If you look at what they are doing there is actually
figuring out the span between each number leaving the
first number as a starting point of reference. If you
knew what the lowest number was going to be in a drawing
and you knew what the span was going to be between the
first number and the second number in ascending order
was, you would know the first two numbers in ascending
order, the same goes for the other ascending numbers
The problem is that you don't know what the smallest
number drawn is going to be and you don't know what the
span between each number in ascending order will be.
This would be like taking 15 #'s and wheeling them into
combinations of 5 if 5.
A 5 if 5 using 15 numbers is 3003 combinations in
ascending order now I don't know this one but if you
take each 5# combination and arranged them into every
sequence possible and multiply that by 3003, well you
get the picture.
Below is an example using 7 recent draws from the Oh 6/49.
In the next set of numbers the 1st # is the first # of
each of the 7 draws above the lowest number drawn.
The #'s after that are the span #'s or "Deltas" for the
7 draws above. If you take the first or lowest number
and add the span number to it you will have the 2nd number
of the drawing - 26+03=29, 29+01=30, 30+04=34 and so on.
As the span values get higher the occurrence gets lower.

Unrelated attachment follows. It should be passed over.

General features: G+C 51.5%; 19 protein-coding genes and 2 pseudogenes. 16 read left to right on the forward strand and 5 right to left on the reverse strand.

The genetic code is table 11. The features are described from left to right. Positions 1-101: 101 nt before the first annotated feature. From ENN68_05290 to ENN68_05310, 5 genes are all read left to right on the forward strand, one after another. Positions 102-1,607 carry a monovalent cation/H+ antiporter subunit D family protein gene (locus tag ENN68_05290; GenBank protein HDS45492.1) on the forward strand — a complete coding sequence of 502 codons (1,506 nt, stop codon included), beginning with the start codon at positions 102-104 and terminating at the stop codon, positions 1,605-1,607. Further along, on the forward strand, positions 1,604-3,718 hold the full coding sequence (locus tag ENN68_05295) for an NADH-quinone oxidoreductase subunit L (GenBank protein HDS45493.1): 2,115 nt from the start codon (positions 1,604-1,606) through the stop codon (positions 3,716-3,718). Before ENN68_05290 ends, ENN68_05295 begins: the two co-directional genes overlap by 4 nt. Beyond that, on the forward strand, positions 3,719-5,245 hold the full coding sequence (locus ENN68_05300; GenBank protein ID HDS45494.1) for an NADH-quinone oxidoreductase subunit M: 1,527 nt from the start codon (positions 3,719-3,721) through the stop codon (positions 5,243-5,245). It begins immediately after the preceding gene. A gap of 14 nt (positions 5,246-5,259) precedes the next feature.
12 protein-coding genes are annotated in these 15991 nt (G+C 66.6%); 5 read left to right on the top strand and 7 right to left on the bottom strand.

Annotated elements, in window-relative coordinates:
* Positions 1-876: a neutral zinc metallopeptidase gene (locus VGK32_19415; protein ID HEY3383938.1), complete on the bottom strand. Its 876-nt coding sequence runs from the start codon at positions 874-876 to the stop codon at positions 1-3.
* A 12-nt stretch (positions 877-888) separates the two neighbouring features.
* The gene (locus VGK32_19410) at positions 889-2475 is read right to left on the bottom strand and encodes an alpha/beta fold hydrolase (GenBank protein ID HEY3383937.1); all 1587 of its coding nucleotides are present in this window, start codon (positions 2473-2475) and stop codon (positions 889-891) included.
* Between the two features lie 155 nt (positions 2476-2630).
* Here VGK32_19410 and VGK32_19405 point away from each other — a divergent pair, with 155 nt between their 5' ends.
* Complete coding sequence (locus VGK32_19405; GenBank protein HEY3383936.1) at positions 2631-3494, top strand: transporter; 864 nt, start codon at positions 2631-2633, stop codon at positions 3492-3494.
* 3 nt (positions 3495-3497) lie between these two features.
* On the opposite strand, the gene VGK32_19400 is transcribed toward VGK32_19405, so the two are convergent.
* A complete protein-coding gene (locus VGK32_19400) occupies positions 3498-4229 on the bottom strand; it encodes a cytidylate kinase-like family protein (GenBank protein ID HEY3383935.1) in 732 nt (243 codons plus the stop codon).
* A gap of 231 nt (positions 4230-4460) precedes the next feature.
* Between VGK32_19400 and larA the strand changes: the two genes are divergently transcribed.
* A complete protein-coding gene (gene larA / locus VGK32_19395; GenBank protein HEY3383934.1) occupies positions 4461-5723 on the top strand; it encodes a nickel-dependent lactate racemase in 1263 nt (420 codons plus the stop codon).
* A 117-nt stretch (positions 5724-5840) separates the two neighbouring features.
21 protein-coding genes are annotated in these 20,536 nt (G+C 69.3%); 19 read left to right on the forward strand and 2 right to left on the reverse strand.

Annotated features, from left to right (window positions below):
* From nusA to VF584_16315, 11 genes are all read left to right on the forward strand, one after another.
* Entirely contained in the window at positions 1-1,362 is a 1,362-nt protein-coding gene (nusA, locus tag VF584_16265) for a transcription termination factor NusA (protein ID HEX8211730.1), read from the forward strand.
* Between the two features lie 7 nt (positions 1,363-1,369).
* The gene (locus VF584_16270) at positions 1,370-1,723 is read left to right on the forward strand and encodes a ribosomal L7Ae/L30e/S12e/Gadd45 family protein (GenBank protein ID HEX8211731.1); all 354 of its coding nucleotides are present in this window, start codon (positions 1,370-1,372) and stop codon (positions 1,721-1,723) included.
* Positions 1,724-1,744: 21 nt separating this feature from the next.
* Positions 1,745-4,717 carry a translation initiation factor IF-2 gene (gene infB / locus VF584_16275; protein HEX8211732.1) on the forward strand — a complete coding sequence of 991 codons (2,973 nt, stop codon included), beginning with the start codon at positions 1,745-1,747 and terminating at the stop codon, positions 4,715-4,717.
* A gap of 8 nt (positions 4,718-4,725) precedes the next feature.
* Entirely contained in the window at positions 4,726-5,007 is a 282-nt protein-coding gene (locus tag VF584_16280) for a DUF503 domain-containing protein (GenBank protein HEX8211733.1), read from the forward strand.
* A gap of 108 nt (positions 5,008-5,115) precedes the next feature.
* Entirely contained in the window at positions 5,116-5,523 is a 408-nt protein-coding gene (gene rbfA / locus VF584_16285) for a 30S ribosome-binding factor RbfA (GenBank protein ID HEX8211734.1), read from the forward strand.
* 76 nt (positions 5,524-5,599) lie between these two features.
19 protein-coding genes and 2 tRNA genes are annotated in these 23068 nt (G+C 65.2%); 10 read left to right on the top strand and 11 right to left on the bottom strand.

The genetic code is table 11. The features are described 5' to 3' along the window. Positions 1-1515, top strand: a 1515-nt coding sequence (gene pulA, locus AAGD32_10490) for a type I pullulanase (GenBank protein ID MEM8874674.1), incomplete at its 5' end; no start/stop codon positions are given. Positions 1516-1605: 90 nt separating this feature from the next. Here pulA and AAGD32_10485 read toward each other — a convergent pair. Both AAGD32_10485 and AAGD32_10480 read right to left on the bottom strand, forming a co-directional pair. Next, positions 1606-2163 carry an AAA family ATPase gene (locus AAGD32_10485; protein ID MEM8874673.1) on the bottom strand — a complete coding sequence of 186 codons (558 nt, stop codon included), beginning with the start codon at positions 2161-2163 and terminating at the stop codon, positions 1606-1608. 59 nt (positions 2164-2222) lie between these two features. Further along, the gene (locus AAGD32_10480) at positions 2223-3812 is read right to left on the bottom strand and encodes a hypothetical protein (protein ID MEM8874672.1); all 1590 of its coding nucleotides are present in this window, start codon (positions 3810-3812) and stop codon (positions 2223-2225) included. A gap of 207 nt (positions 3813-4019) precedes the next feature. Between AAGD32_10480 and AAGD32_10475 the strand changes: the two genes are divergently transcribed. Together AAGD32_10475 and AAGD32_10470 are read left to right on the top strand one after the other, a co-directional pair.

In a 6/49 the avg. number by position is 7,14,21,28,35,42
but to play this set of numbers together all the time we
would never win a jackpot. You would want to play a mix
of the most common occurring spans and that still most
likely wouldn't capture a jackpot as you would have to
guess what the lowest number drawn was going to be and
what the spans were going to be and if you did know the
first two you still would have to know what order the
spans would appear.
An interesting point is that if you add all of the span
numbers together the sum will be the spread between the
lowest and highest numbers in the drawing plus, the sum
will not be any higher then the highest number in the
field of numbers in the lotto game you're playing.
Man, I think I would be better off playing the auto-pick.
Good Luck to all and may all of your deltas be in rivers.
To which Nick Koutras added . . .
The probability of the smallest delta that can be found in
a 6/49 game can be calculated by the following equation:
(49-5n)-choose-6 minus (49-5(n+1))-choose-6
Please note that n=0 for the discussion I've seen here
means delta of 1
> Nice work Nick, It looks like we will have to make
> sure that future entries contain at least 1 delta
> of no greater than 5 ;-) Sean B
But imagine if we "assume" that the smallest delta will
be >3 We have eliminated 90% of the combinations!
> A nice exercise for someone would be to confirm
> the above, by checking that their history contains
> 1.725% of draws with a min. delta of 6
> Sean B
> >Robert Perkis wrote:
> >> I was out on the web reviewing some lottery site
> >> links and came across http://www.use4.com/lotto.html
> >> which talks about converting the 49 numbers to 15
> >> delta numbers dependent on sequence, predicting from
> >> within the 15 and than restoring them to combinations.
> >> Does this make sense and does anyone see potential in
> >> this method?
> >> Thanks. Robert Perkis / http://www.lotto-logix.com/